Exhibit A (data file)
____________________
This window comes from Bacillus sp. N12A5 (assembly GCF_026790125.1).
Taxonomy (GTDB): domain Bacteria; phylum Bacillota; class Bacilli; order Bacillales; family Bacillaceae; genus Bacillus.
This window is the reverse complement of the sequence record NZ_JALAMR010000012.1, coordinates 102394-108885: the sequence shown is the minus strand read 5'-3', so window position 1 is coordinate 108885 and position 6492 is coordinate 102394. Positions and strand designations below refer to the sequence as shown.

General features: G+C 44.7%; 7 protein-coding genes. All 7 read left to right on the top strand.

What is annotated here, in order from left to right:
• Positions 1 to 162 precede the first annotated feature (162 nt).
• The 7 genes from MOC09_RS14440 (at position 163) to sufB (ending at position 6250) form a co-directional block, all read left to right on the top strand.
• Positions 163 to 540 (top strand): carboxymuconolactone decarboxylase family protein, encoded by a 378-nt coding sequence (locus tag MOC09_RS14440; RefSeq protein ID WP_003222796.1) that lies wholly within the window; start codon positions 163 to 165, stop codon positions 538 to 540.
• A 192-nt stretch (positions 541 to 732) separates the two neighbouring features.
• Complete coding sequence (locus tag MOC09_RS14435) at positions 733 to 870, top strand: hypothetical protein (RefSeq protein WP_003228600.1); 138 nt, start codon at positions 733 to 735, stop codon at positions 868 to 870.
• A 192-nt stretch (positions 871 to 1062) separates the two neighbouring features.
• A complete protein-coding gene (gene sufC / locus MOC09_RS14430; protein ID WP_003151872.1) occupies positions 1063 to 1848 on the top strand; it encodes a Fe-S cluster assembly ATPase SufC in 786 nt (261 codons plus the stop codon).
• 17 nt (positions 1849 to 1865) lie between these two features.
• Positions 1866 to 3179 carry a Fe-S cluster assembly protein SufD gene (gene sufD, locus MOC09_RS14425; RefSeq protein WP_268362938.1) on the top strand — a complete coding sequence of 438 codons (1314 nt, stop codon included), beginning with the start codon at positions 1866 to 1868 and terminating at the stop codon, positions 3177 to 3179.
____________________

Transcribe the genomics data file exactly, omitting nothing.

This window comes from Bacillus sp. N12A5 (assembly GCF_026790125.1).
Taxonomy (GTDB): domain Bacteria; phylum Bacillota; class Bacilli; order Bacillales; family Bacillaceae; genus Bacillus.
This window is the reverse complement of the sequence record NZ_JALAMR010000012.1, coordinates 102394-108885: the sequence shown is the minus strand read 5'-3', so window position 1 is coordinate 108885 and position 6492 is coordinate 102394. Positions and strand designations below refer to the sequence as shown.

General features: G+C 44.7%; 7 protein-coding genes. All 7 read left to right on the top strand.

What is annotated here, in order from left to right:
• Positions 1 to 162 precede the first annotated feature (162 nt).
• The 7 genes from MOC09_RS14440 (at position 163) to sufB (ending at position 6250) form a co-directional block, all read left to right on the top strand.
• Positions 163 to 540 (top strand): carboxymuconolactone decarboxylase family protein, encoded by a 378-nt coding sequence (locus tag MOC09_RS14440; RefSeq protein ID WP_003222796.1) that lies wholly within the window; start codon positions 163 to 165, stop codon positions 538 to 540.
• A 192-nt stretch (positions 541 to 732) separates the two neighbouring features.
• Complete coding sequence (locus tag MOC09_RS14435) at positions 733 to 870, top strand: hypothetical protein (RefSeq protein WP_003228600.1); 138 nt, start codon at positions 733 to 735, stop codon at positions 868 to 870.
• A 192-nt stretch (positions 871 to 1062) separates the two neighbouring features.
• A complete protein-coding gene (gene sufC / locus MOC09_RS14430; protein ID WP_003151872.1) occupies positions 1063 to 1848 on the top strand; it encodes a Fe-S cluster assembly ATPase SufC in 786 nt (261 codons plus the stop codon).
• 17 nt (positions 1849 to 1865) lie between these two features.
• Positions 1866 to 3179 carry a Fe-S cluster assembly protein SufD gene (gene sufD, locus MOC09_RS14425; RefSeq protein WP_268362938.1) on the top strand — a complete coding sequence of 438 codons (1314 nt, stop codon included), beginning with the start codon at positions 1866 to 1868 and terminating at the stop codon, positions 3177 to 3179.